X Is for “Xenomorphs Ate My Father!”

A large number of character customization options attracts many players to the d20 System and its variants, such as Pathfinder. All of the feats, traits, and alternative class and race features make it seem as if players are wide-eyed kids clutching hands full of dollars in some gonzo candy store.

Compared to everything available to d20 System characters, the classes in an Old School Roleplaying game, such as Swords & Wizardry, might seem spartan and uninspiring. Consider the fighter class in Pathfinder. It offers the player 10 class skills, three class-specific features that improve with level, and 11 bonus combat feats over 20 levels. In contrast, the Stars Without Number warrior has one class feature that doesn’t change or improve, and a smaller, more variable list of skills. The Swords & Wizardry fighter has three class-specific features and no class skills at all.

This apparent paucity can create a bit of shock for players not used to the Old School’s desire to not have a rule for everything, to avoid creating the impression that the game is about what’s on the character’s sheet moreso than it’s about what’s in the player’s mind. (That doesn’t mean, however, that the d20 System discourages imaginative play. It doesn’t. It also doesn’t mean that Old School gamers are more imaginative. They aren’t.)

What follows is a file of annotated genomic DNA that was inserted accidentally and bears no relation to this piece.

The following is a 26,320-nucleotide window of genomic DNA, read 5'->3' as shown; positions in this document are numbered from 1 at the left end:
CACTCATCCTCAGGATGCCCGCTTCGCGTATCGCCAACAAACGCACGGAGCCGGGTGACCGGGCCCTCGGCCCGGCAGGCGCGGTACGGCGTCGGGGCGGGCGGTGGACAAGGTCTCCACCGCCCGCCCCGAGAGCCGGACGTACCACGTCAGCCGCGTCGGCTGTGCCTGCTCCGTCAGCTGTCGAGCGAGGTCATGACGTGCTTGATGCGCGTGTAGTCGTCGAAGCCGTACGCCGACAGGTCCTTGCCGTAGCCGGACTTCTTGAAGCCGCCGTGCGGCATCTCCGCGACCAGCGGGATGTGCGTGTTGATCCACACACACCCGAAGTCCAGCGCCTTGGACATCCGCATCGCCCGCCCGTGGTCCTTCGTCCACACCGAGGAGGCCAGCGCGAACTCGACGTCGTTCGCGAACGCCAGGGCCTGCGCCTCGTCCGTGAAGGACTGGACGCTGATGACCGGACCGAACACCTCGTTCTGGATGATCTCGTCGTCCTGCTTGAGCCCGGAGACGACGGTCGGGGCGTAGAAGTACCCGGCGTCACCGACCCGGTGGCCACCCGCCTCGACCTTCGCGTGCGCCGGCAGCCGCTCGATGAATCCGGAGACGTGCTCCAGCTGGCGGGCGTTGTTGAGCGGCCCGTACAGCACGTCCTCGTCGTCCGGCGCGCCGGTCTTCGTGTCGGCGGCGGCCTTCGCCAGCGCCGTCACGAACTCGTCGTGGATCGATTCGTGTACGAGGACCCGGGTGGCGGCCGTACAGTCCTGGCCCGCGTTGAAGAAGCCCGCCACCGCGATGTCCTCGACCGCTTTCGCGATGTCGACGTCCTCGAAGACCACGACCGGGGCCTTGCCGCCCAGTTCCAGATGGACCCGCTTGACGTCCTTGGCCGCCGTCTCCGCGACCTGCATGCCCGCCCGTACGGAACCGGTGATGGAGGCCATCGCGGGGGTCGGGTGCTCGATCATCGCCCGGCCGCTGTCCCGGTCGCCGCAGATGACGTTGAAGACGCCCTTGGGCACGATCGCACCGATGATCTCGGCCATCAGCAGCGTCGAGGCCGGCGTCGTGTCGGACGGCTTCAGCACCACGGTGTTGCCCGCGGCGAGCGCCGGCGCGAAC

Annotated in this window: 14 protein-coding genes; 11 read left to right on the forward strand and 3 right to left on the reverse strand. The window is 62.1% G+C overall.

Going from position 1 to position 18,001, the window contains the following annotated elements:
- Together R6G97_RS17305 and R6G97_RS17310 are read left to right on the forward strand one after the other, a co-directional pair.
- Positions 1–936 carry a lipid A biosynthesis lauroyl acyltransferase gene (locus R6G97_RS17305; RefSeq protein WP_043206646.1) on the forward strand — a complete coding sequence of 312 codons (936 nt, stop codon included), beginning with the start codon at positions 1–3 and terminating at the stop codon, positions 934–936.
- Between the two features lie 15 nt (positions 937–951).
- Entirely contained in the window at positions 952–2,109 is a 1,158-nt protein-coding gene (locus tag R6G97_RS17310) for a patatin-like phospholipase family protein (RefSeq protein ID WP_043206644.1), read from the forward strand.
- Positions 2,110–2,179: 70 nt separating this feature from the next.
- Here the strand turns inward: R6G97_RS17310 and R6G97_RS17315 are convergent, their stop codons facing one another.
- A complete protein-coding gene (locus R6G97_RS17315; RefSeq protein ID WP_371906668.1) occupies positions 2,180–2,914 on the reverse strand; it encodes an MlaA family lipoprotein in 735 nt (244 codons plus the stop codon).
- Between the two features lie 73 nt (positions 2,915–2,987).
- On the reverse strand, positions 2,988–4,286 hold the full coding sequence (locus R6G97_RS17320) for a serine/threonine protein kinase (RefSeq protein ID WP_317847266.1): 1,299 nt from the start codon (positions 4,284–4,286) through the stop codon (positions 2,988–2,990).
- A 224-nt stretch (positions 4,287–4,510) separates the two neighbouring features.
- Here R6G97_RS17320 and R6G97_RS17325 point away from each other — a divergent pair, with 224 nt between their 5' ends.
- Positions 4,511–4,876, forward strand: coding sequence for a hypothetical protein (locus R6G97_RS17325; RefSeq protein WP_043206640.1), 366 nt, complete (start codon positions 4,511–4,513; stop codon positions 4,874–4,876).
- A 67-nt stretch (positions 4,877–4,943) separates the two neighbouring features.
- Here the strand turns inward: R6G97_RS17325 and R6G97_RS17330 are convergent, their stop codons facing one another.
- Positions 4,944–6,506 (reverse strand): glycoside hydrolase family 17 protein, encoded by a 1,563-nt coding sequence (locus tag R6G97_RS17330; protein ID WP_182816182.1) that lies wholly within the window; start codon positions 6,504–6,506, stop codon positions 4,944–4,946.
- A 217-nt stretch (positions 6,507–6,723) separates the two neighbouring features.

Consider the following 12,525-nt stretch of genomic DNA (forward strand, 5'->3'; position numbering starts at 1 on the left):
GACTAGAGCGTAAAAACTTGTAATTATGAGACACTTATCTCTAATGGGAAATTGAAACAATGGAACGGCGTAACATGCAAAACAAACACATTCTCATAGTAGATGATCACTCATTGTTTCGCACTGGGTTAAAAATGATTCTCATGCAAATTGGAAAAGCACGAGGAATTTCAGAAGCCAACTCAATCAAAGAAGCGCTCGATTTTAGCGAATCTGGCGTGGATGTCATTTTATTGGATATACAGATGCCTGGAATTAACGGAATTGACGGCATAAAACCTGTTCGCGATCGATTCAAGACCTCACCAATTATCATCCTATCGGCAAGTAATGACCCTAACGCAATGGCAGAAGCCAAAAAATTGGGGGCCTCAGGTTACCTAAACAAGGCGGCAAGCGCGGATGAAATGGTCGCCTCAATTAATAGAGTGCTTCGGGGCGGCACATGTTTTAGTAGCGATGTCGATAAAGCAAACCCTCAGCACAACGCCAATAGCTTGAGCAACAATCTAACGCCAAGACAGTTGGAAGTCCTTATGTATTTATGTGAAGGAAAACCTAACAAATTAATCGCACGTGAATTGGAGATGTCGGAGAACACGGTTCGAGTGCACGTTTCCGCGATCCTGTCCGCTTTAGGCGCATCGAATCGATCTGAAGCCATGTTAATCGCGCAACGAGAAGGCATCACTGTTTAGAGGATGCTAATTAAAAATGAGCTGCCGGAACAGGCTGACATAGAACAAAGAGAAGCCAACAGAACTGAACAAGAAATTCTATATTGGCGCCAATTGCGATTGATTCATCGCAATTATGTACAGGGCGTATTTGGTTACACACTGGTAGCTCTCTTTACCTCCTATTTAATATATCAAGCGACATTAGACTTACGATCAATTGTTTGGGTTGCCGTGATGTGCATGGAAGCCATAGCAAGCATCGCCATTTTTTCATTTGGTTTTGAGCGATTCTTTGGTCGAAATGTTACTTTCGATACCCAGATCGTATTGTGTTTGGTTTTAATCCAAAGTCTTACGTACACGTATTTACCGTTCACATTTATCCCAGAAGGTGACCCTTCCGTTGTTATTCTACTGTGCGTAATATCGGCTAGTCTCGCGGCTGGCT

I grew up as a gamer on Old School games back when the Old School was the only school. Back in the day, we frequently customized our characters with special abilities, quirks, et cetera. For example, my longest running 1E character had the ability to talk with wolves. He couldn’t control them or summon them. He just spoke Wolf. Why? Because it was cool.

I want to give my players some Old School customization options, and I also want to increase the players’ narrative control over the game. So, I’m dusting off my treatment of a story-telling RPG idea.

Write a Statement

It might seem like there’s not much variety among Stars Without Number characters. One warrior seems pretty much like every other warrior. Oh, sure, ability score modifers will be a little different and background packages adjust skills, but warriors end up on paper looking a lot like each other. Thus: Enter statements.

Statements are a tool for making a character unique. A statement is a short description about a character. Statements define a character’s special strengths, beliefs, and talents. During gameplay, a hero’s statements may provide a bonus to certain rolls. At 1st level, every character has two statements.

What Makes a Good Statement

The best statements are written as simple sentences or short phrases focused on some sort of action, belief, or quality important to a character. A statement should strike a balance between too narrow and too broad, even if these parameters are hard to define. If a statement is too narrow, it will seldom (if ever) affect a character’s success. If it is too broad, the statement turns into a blanket bonus to pretty much everything.

In general, statements fall into three categories: physical, mental, and social. Due to the nature of statements, however, there is some overlap. When writing a statement, focus on one of the three categories to start with. Here are some examples:

Physical: Trained by the Space Marines. Healthy as a horse. Swimming is the best way to travel.
Mental: Stubborn as a mule. Secrets deserve to be revealed. Logic always finds a way.